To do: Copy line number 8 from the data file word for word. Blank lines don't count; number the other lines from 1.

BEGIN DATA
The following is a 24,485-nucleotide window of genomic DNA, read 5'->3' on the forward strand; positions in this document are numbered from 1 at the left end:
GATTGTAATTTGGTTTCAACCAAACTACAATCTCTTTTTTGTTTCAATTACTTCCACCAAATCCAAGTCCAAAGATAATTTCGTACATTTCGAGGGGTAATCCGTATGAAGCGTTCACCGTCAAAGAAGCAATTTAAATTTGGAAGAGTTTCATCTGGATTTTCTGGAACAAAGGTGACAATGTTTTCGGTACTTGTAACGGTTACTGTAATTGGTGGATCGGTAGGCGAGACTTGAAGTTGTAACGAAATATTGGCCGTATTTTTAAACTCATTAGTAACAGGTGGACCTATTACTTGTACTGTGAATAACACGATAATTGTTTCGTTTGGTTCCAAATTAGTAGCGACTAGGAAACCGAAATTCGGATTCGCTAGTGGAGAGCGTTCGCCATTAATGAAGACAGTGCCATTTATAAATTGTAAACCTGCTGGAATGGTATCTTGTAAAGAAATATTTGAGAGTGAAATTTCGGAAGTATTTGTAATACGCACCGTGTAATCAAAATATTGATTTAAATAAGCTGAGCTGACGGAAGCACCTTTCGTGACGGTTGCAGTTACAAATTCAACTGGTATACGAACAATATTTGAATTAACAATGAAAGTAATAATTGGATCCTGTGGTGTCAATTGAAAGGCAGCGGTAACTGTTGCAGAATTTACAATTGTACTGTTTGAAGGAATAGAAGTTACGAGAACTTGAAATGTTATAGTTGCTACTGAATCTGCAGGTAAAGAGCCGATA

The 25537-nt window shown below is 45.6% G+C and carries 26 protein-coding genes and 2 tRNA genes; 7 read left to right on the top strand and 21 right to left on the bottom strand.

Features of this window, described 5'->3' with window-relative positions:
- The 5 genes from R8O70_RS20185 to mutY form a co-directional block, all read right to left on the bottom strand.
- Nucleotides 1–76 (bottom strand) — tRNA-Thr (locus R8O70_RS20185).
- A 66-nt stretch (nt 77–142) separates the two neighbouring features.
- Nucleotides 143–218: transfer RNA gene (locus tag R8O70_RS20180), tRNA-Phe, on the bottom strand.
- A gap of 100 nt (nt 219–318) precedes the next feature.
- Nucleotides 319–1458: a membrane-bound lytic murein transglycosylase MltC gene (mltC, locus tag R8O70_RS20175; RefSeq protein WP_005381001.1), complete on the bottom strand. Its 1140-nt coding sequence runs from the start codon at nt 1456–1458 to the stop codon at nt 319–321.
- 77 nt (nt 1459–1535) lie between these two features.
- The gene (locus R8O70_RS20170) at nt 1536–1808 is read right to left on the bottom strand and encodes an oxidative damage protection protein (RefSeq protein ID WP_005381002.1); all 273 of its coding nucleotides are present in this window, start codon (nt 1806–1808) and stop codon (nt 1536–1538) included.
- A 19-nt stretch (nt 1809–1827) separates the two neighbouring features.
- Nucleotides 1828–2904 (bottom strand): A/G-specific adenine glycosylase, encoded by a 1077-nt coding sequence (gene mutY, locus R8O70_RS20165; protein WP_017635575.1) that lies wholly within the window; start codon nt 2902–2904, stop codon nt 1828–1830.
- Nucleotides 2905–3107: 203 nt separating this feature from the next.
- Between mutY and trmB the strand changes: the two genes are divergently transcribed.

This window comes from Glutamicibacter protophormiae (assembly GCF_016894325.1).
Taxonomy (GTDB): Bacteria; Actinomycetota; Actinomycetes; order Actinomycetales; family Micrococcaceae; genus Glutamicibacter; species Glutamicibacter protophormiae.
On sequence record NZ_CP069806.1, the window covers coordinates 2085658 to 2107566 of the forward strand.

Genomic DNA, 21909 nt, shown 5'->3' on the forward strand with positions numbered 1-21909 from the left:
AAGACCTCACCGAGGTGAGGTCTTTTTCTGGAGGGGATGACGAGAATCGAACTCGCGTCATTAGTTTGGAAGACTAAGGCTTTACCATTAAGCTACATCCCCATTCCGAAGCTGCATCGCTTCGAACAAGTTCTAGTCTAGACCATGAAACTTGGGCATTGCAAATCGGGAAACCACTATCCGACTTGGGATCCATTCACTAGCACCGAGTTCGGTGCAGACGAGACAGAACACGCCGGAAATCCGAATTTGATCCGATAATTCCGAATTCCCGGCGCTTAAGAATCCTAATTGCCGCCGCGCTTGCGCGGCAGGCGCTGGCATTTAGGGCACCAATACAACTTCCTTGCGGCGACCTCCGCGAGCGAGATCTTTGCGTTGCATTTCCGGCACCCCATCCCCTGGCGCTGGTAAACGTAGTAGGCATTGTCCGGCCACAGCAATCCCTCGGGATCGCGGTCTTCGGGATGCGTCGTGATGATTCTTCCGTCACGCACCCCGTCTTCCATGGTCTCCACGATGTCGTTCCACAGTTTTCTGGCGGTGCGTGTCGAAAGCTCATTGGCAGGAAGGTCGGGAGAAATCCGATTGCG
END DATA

- Nucleotides 143–218: transfer RNA gene (locus tag R8O70_RS20180), tRNA-Phe, on the bottom strand.